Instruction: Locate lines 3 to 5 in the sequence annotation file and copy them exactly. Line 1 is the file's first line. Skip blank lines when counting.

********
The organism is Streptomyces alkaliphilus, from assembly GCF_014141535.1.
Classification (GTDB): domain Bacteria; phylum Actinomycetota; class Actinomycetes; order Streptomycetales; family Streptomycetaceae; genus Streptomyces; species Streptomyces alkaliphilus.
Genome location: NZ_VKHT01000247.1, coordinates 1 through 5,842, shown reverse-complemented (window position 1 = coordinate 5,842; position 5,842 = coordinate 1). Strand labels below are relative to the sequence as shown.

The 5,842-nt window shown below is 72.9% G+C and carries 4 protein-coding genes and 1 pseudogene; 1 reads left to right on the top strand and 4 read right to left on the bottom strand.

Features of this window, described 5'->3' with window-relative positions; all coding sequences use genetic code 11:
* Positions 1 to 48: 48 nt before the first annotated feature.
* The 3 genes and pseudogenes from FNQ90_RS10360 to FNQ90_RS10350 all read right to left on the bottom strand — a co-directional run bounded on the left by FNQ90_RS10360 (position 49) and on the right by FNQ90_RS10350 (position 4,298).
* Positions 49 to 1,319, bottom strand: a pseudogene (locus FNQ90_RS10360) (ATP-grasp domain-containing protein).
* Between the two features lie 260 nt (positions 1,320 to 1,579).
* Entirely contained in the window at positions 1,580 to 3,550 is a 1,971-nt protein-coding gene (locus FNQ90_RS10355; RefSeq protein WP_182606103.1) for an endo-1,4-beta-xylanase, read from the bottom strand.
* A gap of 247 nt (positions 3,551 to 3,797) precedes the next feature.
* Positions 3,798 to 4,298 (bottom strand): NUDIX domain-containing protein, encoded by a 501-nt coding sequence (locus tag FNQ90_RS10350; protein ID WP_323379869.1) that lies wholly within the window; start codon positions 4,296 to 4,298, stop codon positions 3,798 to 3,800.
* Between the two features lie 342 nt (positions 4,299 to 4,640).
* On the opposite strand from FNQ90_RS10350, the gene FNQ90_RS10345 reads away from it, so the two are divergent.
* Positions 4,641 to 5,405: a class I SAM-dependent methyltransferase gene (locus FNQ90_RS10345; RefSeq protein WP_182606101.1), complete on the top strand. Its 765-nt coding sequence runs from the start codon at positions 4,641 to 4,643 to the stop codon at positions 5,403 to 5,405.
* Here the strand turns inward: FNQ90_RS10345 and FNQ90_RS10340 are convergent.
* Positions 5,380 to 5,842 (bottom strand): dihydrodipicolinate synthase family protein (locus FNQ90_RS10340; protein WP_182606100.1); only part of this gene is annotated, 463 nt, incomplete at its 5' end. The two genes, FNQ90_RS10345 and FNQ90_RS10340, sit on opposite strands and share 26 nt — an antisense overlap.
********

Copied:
Genome location: NZ_VKHT01000247.1, coordinates 1 through 5,842, shown reverse-complemented (window position 1 = coordinate 5,842; position 5,842 = coordinate 1). Strand labels below are relative to the sequence as shown.

The 5,842-nt window shown below is 72.9% G+C and carries 4 protein-coding genes and 1 pseudogene; 1 reads left to right on the top strand and 4 read right to left on the bottom strand.

Features of this window, described 5'->3' with window-relative positions; all coding sequences use genetic code 11: